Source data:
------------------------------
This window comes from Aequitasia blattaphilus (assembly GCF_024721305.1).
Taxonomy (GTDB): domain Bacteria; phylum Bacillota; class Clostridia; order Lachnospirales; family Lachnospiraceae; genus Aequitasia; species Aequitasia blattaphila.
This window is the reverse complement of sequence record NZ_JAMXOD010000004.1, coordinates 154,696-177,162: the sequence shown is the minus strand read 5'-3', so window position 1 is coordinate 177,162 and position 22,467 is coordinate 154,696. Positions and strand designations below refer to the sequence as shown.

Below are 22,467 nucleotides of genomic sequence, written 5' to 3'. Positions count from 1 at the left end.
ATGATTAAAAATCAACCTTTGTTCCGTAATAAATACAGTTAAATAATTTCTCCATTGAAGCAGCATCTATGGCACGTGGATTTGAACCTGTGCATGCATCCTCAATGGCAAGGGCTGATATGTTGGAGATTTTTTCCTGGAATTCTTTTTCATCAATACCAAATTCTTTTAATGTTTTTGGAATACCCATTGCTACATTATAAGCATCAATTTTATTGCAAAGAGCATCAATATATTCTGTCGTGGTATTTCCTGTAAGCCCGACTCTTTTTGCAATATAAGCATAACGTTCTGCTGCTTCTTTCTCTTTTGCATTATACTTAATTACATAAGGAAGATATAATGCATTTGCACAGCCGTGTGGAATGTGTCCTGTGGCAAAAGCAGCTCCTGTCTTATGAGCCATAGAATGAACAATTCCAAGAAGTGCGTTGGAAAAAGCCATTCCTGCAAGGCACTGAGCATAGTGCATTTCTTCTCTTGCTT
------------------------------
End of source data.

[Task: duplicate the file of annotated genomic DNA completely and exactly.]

This window comes from Aequitasia blattaphilus (assembly GCF_024721305.1).
Taxonomy (GTDB): domain Bacteria; phylum Bacillota; class Clostridia; order Lachnospirales; family Lachnospiraceae; genus Aequitasia; species Aequitasia blattaphila.
This window is the reverse complement of sequence record NZ_JAMXOD010000004.1, coordinates 154,696-177,162: the sequence shown is the minus strand read 5'-3', so window position 1 is coordinate 177,162 and position 22,467 is coordinate 154,696. Positions and strand designations below refer to the sequence as shown.

Below are 22,467 nucleotides of genomic sequence, written 5' to 3'. Positions count from 1 at the left end.
ATGATTAAAAATCAACCTTTGTTCCGTAATAAATACAGTTAAATAATTTCTCCATTGAAGCAGCATCTATGGCACGTGGATTTGAACCTGTGCATGCATCCTCAATGGCAAGGGCTGATATGTTGGAGATTTTTTCCTGGAATTCTTTTTCATCAATACCAAATTCTTTTAATGTTTTTGGAATACCCATTGCTACATTATAAGCATCAATTTTATTGCAAAGAGCATCAATATATTCTGTCGTGGTATTTCCTGTAAGCCCGACTCTTTTTGCAATATAAGCATAACGTTCTGCTGCTTCTTTCTCTTTTGCATTATACTTAATTACATAAGGAAGATATAATGCATTTGCACAGCCGTGTGGAATGTGTCCTGTGGCAAAAGCAGCTCCTGTCTTATGAGCCATAGAATGAACAATTCCAAGAAGTGCGTTGGAAAAAGCCATTCCTGCAAGGCACTGAGCATAGTGCATTTCTTCTCTTGCTT